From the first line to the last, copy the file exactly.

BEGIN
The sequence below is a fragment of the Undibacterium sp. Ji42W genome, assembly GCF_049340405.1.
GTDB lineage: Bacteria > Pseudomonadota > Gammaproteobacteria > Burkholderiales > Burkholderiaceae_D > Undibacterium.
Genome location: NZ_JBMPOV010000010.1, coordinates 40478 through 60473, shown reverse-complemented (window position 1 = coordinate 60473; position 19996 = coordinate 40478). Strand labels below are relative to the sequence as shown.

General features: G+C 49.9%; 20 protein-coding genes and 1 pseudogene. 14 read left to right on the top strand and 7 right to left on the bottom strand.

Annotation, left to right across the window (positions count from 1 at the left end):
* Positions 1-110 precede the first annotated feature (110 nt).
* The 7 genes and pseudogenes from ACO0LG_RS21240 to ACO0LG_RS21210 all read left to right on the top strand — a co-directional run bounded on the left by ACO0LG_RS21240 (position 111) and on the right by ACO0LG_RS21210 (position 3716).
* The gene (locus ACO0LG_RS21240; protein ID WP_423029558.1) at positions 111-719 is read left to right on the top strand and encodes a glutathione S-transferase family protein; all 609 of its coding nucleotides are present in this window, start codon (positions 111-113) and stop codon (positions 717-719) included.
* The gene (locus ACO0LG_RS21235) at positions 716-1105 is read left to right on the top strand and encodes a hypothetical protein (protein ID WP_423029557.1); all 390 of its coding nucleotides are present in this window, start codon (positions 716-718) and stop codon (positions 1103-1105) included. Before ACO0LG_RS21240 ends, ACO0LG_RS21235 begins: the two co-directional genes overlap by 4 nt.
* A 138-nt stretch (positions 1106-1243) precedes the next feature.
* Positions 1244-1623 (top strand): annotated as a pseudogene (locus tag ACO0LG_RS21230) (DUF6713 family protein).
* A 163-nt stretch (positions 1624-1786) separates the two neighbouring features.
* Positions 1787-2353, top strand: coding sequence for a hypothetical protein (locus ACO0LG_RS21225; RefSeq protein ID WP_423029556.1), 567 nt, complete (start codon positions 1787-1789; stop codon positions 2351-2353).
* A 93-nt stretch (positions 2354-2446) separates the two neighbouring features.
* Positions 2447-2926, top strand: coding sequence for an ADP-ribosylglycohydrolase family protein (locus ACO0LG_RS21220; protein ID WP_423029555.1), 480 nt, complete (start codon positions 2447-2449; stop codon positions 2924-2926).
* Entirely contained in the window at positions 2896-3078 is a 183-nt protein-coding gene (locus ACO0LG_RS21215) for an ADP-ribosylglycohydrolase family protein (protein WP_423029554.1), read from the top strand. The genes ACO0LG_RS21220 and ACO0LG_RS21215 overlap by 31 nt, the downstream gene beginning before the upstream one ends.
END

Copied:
The sequence below is a fragment of the Undibacterium sp. Ji42W genome, assembly GCF_049340405.1.
GTDB lineage: Bacteria > Pseudomonadota > Gammaproteobacteria > Burkholderiales > Burkholderiaceae_D > Undibacterium.
Genome location: NZ_JBMPOV010000010.1, coordinates 40478 through 60473, shown reverse-complemented (window position 1 = coordinate 60473; position 19996 = coordinate 40478). Strand labels below are relative to the sequence as shown.

General features: G+C 49.9%; 20 protein-coding genes and 1 pseudogene. 14 read left to right on the top strand and 7 right to left on the bottom strand.

Annotation, left to right across the window (positions count from 1 at the left end):
* Positions 1-110 precede the first annotated feature (110 nt).
* The 7 genes and pseudogenes from ACO0LG_RS21240 to ACO0LG_RS21210 all read left to right on the top strand — a co-directional run bounded on the left by ACO0LG_RS21240 (position 111) and on the right by ACO0LG_RS21210 (position 3716).
* The gene (locus ACO0LG_RS21240; protein ID WP_423029558.1) at positions 111-719 is read left to right on the top strand and encodes a glutathione S-transferase family protein; all 609 of its coding nucleotides are present in this window, start codon (positions 111-113) and stop codon (positions 717-719) included.
* The gene (locus ACO0LG_RS21235) at positions 716-1105 is read left to right on the top strand and encodes a hypothetical protein (protein ID WP_423029557.1); all 390 of its coding nucleotides are present in this window, start codon (positions 716-718) and stop codon (positions 1103-1105) included. Before ACO0LG_RS21240 ends, ACO0LG_RS21235 begins: the two co-directional genes overlap by 4 nt.
* A 138-nt stretch (positions 1106-1243) precedes the next feature.
* Positions 1244-1623 (top strand): annotated as a pseudogene (locus tag ACO0LG_RS21230) (DUF6713 family protein).
* A 163-nt stretch (positions 1624-1786) separates the two neighbouring features.
* Positions 1787-2353, top strand: coding sequence for a hypothetical protein (locus ACO0LG_RS21225; RefSeq protein ID WP_423029556.1), 567 nt, complete (start codon positions 1787-1789; stop codon positions 2351-2353).
* A 93-nt stretch (positions 2354-2446) separates the two neighbouring features.
* Positions 2447-2926, top strand: coding sequence for an ADP-ribosylglycohydrolase family protein (locus ACO0LG_RS21220; protein ID WP_423029555.1), 480 nt, complete (start codon positions 2447-2449; stop codon positions 2924-2926).
* Entirely contained in the window at positions 2896-3078 is a 183-nt protein-coding gene (locus ACO0LG_RS21215) for an ADP-ribosylglycohydrolase family protein (protein WP_423029554.1), read from the top strand. The genes ACO0LG_RS21220 and ACO0LG_RS21215 overlap by 31 nt, the downstream gene beginning before the upstream one ends.